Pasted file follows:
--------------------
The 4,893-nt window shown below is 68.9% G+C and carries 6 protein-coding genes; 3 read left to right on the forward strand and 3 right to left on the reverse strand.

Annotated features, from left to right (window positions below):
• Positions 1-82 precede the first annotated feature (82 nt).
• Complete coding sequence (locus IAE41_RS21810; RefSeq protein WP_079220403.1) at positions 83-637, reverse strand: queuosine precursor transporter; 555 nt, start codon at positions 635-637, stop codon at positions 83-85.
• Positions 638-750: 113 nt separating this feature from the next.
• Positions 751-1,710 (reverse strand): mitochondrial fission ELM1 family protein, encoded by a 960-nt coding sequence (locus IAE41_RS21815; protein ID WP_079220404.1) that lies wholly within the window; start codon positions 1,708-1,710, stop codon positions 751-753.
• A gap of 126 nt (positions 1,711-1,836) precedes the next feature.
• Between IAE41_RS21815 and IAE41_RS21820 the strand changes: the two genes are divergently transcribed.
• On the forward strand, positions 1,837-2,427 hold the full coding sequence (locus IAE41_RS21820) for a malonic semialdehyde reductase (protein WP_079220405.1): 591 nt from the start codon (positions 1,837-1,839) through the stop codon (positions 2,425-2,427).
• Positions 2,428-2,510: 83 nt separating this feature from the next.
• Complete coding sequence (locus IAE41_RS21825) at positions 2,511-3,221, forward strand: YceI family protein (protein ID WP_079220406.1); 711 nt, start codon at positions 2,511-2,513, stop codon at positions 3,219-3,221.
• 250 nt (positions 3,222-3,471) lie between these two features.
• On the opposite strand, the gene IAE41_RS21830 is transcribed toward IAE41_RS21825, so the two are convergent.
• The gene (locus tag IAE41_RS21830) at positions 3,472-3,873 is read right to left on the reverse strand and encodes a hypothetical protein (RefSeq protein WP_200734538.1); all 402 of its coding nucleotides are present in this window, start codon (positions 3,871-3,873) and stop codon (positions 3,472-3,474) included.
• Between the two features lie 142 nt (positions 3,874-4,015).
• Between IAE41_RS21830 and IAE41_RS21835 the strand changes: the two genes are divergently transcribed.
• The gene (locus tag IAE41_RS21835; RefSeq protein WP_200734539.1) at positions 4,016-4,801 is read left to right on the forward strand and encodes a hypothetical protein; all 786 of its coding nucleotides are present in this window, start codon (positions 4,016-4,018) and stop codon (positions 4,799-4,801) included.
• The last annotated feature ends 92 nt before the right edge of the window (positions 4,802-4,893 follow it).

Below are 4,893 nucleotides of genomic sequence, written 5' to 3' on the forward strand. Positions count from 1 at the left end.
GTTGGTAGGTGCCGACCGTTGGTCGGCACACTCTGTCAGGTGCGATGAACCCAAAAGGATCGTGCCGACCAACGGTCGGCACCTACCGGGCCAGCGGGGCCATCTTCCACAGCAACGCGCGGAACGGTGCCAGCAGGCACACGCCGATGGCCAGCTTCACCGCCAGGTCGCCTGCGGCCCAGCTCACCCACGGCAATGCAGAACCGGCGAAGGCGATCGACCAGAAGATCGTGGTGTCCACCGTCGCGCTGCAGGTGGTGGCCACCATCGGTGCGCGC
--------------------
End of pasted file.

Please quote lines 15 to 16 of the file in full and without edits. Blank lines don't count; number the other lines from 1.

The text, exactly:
• Between the two features lie 142 nt (positions 3,874-4,015).
• Between IAE41_RS21830 and IAE41_RS21835 the strand changes: the two genes are divergently transcribed.